To Limit Reach of Generic Drugs

As public-health groups urge wider use of generic drugs to lower the cost of treating AIDS and other diseases in developing countries, U.S. trade negotiators—prodded by the drug industry—are taking the opposite stance in new trade pacts, seeking to strengthen protections for costlier brand-name drugs.

In a series of complex, wide-ranging trade talks with other nations—which are intended to govern everything from crops and clothes to music and video discs—the U.S. aims to defend U.S. companies from competition from foreign copycats. But public-interest health groups say that when it comes to critical drugs, U.S. efforts are keeping prices too high for the poor.

"Medicines are treated like a commodity, the same as Barbie Dolls or computer software," says Rachel Cohen of Doctors Without Borders, a nonprofit emergency-relief organization. Essential medicines, she says, should not be treated simply as products needing protection or else "poor people pay the price."…

"There's a wide consensus by the United States and others that essential drugs must be made available at low cost," Dr. Feachem says. But in Jordan, he says, which recently signed a trade agreement with the U.S., AIDS drugs purchased with Global Fund monies cost an average of $7,000 a year per patient, compared with the average $250 to $400 paid in other countries supported by Global Fund grants….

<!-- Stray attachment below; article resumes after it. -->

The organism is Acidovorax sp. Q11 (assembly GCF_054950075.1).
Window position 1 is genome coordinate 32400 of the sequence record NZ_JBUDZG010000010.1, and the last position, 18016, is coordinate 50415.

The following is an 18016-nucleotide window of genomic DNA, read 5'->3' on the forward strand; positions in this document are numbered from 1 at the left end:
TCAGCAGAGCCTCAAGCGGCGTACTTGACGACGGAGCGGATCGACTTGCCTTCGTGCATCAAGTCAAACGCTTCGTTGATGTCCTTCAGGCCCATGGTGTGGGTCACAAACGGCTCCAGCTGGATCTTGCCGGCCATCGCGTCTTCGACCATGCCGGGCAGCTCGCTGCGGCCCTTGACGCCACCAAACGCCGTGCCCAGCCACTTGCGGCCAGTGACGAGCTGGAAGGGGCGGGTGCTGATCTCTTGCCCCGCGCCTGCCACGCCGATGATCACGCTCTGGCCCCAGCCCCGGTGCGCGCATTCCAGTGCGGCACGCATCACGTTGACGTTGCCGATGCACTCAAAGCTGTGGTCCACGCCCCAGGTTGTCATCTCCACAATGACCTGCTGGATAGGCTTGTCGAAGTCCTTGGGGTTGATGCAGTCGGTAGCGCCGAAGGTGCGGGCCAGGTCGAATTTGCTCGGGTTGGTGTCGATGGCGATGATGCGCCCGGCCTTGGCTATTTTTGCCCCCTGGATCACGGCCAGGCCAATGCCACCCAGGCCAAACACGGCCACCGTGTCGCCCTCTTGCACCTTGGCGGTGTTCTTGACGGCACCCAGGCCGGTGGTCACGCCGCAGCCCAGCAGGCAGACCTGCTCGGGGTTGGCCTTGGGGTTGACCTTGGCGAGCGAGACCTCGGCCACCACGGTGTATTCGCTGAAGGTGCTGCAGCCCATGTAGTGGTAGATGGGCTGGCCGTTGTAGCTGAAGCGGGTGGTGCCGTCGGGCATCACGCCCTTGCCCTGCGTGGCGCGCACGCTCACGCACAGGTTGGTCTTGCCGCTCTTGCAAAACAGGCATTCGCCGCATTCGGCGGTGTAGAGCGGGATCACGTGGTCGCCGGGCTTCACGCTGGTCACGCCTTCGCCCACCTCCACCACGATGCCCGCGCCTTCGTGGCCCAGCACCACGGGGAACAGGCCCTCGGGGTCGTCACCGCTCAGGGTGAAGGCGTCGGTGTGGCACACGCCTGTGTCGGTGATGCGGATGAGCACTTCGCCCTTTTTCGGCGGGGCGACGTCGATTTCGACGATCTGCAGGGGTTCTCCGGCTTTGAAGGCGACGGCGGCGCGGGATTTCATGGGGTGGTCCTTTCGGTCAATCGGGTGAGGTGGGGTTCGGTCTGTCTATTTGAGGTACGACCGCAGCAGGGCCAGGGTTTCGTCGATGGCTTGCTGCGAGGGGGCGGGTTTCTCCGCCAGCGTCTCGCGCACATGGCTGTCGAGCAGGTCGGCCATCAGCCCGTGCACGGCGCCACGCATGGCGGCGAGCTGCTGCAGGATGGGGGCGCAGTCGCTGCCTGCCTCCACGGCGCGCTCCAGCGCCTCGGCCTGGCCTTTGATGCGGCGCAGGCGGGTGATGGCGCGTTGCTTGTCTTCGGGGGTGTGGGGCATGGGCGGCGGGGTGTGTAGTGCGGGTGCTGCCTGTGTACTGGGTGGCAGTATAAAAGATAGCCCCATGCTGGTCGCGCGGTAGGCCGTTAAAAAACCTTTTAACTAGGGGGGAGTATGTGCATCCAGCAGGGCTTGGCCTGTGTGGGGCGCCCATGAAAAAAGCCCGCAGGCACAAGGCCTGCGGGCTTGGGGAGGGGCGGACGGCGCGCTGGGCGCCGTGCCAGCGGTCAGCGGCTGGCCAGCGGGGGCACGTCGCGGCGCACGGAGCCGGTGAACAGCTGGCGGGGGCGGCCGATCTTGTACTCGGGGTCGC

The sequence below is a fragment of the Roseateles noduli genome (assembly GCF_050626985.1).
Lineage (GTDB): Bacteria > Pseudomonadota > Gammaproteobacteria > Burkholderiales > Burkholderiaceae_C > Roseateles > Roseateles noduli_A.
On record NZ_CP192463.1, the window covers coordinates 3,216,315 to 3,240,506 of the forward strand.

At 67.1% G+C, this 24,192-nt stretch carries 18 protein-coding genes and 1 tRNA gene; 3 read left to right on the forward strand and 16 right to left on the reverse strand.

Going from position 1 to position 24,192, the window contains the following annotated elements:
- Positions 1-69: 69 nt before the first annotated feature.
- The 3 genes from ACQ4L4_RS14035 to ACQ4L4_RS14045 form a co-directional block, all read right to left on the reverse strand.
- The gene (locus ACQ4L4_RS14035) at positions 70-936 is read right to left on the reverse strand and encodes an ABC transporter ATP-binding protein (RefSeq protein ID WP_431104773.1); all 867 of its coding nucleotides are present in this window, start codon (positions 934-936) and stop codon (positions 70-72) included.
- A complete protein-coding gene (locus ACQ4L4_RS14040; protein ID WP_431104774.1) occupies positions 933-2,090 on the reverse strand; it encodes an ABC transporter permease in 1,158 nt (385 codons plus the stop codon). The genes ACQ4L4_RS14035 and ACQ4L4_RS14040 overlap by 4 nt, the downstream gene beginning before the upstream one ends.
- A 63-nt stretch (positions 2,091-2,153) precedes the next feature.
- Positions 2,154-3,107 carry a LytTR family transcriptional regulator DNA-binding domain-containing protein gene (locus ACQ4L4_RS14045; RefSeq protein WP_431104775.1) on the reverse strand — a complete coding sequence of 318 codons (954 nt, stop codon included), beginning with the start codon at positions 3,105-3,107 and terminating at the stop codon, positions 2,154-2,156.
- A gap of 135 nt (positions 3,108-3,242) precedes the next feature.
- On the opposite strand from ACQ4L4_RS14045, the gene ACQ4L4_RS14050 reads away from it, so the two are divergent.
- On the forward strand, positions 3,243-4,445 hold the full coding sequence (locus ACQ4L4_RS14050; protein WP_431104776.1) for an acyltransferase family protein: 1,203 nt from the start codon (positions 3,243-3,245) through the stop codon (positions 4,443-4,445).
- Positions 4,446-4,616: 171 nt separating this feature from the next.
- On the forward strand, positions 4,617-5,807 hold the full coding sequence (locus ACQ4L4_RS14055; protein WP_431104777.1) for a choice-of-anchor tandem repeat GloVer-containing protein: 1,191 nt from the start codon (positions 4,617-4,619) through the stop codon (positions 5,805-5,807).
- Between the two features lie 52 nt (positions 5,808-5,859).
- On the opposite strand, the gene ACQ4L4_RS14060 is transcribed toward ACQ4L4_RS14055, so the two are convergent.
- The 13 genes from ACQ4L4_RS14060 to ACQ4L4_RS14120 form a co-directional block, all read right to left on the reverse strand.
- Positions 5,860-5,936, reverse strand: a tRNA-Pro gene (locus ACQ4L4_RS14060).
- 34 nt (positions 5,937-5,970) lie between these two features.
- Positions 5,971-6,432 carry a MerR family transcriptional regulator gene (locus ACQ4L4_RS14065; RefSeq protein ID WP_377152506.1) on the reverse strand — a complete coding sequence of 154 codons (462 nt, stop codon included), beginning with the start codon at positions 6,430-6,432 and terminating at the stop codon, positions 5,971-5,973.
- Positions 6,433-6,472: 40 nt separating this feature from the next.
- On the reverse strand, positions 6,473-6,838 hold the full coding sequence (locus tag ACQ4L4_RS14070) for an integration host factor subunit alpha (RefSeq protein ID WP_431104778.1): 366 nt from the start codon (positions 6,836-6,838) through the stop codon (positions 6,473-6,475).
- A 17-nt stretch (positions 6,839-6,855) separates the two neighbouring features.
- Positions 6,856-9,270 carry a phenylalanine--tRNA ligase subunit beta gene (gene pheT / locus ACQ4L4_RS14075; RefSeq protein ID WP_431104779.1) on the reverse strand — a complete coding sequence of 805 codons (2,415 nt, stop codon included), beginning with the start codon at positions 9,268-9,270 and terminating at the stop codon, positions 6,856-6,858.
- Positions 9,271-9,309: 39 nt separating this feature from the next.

So much for the old argument that the free market, without any governmental oversight, will solve all our problems.

     Banking is another of our most profitable industries. It also sees no moral restrictions on their deliberate profiteering by taking ruthless advantage of our poorest and most defenseless citizens.

From The Wall Street Journal, July 6, 2004.

Growing Profit Source for Banks:
Fees From Riskiest Card Holders

Late Payers and Big Borrowers
Are Becoming Cash Cows;

…For consumers who pay off their credit-card balances each month, shop aggressively for interest rates as low as 0%, and take advantage of generous credit-card rewards programs, consumer credit has never been cheaper. But for others like Ms. Reid, who went into debt so she could move to a better job in Florida from South Carolina, the trend is in the other direction.

Card users, consumer advocates and some industry experts complain that banks are attempting to squeeze more and more revenue from consumers struggling to make ends meet. Instead of cutting these people off as bad credit risks, banks are letting them spend—and then hitting them with larger and larger penalties for running up their credit, going over their credit limits, paying late and getting cash advances from their credit cards. The fees are also piling up for bounced checks and overdrawn accounts….

For now, the only way for consumers to know what they're getting into is to plow through the disclosure materials they receive when they open bank accounts or get new credit cards. Most never do…

     So, who gets the best deals our public-spirited corporate executives have to offer? The wealthy, the ones who need them least.

     Who do they always screw? The poor and the powerless.